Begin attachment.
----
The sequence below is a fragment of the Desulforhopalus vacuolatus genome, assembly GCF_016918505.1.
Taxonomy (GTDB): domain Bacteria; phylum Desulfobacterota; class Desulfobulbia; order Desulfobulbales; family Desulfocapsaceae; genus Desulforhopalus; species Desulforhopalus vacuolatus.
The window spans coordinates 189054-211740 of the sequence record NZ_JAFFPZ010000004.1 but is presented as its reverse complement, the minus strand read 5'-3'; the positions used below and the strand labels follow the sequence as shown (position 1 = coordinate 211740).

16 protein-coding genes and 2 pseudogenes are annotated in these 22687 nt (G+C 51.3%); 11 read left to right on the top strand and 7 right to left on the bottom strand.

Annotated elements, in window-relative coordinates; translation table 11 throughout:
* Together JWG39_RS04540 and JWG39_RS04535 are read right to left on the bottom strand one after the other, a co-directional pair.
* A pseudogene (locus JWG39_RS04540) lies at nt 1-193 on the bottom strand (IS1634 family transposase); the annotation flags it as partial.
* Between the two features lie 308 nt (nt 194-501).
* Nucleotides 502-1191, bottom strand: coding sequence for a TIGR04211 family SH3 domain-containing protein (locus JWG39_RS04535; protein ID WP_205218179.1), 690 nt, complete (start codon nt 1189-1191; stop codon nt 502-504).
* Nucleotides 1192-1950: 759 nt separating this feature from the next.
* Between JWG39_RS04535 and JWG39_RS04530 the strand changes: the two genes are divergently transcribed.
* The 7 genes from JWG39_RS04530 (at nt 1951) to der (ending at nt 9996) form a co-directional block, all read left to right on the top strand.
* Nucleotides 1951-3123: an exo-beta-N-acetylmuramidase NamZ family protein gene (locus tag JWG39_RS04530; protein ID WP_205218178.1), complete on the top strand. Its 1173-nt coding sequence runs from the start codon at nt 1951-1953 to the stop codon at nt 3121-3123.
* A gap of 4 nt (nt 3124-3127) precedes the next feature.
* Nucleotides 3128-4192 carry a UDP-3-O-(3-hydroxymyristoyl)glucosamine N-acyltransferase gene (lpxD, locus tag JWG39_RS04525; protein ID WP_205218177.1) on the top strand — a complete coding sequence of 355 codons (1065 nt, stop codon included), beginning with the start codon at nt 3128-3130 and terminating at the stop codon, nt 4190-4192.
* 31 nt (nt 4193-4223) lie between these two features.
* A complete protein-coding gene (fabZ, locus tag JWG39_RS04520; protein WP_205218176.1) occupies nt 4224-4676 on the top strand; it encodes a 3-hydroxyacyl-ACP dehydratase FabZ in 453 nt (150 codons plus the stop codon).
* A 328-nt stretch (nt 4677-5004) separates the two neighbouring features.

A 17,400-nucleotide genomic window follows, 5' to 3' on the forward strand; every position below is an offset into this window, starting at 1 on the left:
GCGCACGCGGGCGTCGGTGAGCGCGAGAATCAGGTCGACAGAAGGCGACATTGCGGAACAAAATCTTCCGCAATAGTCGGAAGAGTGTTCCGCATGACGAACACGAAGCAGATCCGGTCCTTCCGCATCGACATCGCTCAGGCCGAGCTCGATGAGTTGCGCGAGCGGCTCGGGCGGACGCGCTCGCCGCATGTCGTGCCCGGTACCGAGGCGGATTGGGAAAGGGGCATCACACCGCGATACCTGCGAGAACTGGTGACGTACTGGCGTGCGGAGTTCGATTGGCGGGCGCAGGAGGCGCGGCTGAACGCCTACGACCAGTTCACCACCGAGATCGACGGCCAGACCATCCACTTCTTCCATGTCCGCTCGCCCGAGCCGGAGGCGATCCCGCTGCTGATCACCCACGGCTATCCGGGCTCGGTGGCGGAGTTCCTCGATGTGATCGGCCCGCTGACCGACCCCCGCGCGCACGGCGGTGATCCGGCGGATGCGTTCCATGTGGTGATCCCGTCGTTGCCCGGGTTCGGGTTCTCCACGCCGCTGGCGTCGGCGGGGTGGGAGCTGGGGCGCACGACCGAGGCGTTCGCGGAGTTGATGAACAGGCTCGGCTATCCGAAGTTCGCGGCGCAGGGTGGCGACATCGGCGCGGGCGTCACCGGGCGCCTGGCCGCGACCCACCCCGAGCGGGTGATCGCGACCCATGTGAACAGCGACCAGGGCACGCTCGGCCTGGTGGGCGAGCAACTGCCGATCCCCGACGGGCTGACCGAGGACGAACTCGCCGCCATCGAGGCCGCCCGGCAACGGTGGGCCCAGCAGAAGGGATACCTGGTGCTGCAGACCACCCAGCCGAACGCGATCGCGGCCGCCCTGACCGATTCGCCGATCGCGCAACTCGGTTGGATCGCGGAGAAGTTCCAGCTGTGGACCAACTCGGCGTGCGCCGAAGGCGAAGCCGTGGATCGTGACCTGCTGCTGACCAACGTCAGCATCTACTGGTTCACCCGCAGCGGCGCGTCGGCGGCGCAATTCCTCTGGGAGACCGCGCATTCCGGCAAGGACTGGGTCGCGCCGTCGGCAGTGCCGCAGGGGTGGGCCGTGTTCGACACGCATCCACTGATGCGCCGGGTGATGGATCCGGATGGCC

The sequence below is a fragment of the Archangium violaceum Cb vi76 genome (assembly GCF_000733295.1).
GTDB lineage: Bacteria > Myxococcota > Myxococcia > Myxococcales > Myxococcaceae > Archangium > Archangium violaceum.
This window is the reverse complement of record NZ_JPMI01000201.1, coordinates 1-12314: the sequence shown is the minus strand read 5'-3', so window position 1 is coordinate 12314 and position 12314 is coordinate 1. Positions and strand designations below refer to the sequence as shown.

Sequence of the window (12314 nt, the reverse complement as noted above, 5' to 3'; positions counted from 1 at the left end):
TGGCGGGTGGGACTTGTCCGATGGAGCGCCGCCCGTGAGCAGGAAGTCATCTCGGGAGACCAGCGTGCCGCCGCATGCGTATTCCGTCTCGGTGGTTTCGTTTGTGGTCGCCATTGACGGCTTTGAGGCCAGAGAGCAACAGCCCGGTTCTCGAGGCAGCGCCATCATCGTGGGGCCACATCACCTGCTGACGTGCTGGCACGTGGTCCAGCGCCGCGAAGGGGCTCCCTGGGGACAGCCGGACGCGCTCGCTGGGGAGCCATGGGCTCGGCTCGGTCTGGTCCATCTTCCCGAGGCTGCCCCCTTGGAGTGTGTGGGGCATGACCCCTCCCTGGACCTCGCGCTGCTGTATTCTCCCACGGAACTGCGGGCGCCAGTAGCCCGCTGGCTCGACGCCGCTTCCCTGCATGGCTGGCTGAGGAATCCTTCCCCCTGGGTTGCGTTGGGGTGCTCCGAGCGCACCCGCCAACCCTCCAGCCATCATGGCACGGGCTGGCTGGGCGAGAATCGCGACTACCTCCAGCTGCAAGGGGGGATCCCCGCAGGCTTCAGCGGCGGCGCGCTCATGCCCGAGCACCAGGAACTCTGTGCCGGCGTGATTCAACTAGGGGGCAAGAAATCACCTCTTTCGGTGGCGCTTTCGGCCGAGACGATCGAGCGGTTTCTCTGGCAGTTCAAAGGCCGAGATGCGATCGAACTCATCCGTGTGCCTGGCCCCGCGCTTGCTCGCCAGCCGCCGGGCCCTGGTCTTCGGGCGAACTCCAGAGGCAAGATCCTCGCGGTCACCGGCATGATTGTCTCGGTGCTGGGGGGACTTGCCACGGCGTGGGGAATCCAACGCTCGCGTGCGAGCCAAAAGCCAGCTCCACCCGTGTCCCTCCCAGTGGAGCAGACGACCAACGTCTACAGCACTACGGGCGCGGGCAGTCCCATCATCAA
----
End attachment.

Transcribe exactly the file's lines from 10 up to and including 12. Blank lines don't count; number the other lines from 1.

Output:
* Nucleotides 1192-1950: 759 nt separating this feature from the next.
* Between JWG39_RS04535 and JWG39_RS04530 the strand changes: the two genes are divergently transcribed.
* The 7 genes from JWG39_RS04530 (at nt 1951) to der (ending at nt 9996) form a co-directional block, all read left to right on the top strand.